5.3. Limitations and Works for Future Research

The study was conducted by quantitative analysis, and the corresponding results and conclusions were inferred by the statistical examination. Although the correlation between short video addiction and CSE was confirmed, it was insufficient to understand the process and effect of how the student watched short videos. As a result, by adopting qualitative interviews to gain profound understanding of the participants’ psychological states and actual thoughts, the results of the study can alternatively have more referred value.
Based on the study, although short video addiction has a negative impact on innovative design profession students, it is necessary to observe that students are so accustomed to watching short videos nowadays. Therefore, it is suggested that future research can explore the use of short videos for learning in specific professional fields, thus transforming short videos into one of the learning tools and further exploring the impact on students’ learning effectiveness.
Finally, and above all, the study focuses on the effects of short video addiction on CSE and career interests. However, short video addiction is only one of the Internet addictive behaviors. It is suggested that a comparative study can be conducted to investigate the effects of different Internet addictive behaviors on CSE or career interests in the future to enrich the relevant topics within CSE research.

Author Contributions

I.-T.L., Y.-M.S., M.-J.S. and C.-C.H. contributed equally to this manuscript. All authors have read and agreed to the published version of the manuscript.


This research received no external funding.

Institutional Review Board Statement

Ethical review and approval was not required for the study on human participants in accordance with the Local Legislation and Institutional Requirements.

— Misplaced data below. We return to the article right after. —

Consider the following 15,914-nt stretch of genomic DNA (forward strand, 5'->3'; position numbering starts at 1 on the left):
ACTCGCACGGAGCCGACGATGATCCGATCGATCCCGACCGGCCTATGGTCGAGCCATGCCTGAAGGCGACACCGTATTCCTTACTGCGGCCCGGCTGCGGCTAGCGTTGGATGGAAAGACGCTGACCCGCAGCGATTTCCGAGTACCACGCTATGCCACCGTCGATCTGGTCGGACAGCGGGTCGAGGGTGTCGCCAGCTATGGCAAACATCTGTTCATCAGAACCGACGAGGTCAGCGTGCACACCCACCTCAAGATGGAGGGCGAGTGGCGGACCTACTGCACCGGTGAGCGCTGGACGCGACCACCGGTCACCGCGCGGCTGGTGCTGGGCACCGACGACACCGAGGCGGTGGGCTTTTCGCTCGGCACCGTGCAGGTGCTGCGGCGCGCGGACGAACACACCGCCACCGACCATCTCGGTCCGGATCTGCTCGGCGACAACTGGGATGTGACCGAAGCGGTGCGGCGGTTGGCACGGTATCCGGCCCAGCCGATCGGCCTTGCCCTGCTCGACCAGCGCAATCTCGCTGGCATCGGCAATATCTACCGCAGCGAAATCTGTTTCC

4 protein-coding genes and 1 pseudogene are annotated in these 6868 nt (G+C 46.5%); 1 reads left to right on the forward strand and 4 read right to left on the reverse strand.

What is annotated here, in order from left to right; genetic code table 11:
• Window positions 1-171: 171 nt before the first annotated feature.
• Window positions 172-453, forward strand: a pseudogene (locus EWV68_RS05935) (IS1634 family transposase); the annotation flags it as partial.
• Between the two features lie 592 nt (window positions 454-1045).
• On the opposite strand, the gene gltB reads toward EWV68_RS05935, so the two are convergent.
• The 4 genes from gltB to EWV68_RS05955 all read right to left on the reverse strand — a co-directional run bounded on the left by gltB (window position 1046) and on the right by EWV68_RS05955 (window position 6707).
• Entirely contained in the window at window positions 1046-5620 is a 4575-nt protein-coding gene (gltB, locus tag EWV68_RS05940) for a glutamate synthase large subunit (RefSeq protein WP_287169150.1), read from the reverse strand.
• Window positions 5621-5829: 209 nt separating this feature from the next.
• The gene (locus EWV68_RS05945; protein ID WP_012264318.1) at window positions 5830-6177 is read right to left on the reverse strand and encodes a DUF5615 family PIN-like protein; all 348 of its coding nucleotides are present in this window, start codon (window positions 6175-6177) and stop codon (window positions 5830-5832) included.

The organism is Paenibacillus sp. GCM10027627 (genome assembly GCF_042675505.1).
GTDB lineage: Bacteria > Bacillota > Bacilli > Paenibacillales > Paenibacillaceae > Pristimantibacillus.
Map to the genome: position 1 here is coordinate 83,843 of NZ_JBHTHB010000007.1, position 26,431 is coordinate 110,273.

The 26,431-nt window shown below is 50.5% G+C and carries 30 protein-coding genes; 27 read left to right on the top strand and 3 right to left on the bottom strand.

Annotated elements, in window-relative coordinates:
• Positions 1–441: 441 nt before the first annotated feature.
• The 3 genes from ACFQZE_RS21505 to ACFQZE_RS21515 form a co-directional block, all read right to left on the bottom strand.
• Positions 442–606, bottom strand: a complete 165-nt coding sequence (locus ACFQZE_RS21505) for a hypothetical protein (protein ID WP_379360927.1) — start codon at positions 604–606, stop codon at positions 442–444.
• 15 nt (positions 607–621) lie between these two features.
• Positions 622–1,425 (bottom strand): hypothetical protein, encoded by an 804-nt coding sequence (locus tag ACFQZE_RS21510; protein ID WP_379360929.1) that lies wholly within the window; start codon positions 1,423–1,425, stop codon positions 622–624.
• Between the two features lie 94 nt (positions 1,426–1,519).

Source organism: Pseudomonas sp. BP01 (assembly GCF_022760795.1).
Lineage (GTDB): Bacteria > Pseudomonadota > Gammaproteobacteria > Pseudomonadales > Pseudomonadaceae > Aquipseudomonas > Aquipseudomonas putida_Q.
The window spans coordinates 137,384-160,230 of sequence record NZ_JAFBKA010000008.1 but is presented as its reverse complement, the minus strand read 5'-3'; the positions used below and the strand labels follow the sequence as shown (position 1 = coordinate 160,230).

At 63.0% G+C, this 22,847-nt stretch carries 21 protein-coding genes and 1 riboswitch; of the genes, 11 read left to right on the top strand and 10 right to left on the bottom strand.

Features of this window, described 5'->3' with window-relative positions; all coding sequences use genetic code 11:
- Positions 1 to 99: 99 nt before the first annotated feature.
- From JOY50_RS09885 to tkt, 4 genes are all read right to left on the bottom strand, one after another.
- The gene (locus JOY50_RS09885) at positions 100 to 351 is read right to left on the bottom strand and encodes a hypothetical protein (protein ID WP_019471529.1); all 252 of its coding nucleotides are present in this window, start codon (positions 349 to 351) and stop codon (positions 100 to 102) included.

Informed Consent Statement

Written informed consent from the college students was not required to participate in this study in accordance with the National Legislation and the Institutional Requirements.

Data Availability Statement

The original contributions presented in the study are included in the article; further inquiries can be directed to the corresponding author.

Conflicts of Interest

The authors declare that they have no conflict of interest.

Appendix A

1.Gender□Male □Female
2.Age_______years old
3.Grade□freshman □sophomore □junior □senior
4.Number of days per week for short video watch□1–3 days □4–6 days □7 days
5.Per time for each short video watching time□less than one hour □one-three hours□three-five hours □more than five hours
6.Preferring short video type□existentialism □special talent □cosmetics/costume □facial attractiveness □daily documentary □comedy □street interview □animation □delicacy □popular science □parenting/childcare □budding pet
7.The most frequent short video platform you’ve watched□Tik Tok □Kuaishou □Huoshan short video □others_____
Please Check at the Appropriate ☐ for the Following Questions Regarding your Intuition. There is no Need to Think Long about the Answer, and Do not Miss Any Questions.Strongly DisagreeDisagreeNeutralAgreeStrongly Agree
Short Video Addiction (SVA)
1.I’ll spend more time watching the short videos than I originally expect.1☐2☐3☐4☐5☐
2.I’ll let go of what I need to accomplish and spend my time watching short videos.1☐2☐3☐4☐5☐
3.My excitement and anticipation of watching short videos is much higher than other interactions.1☐2☐3☐4☐5☐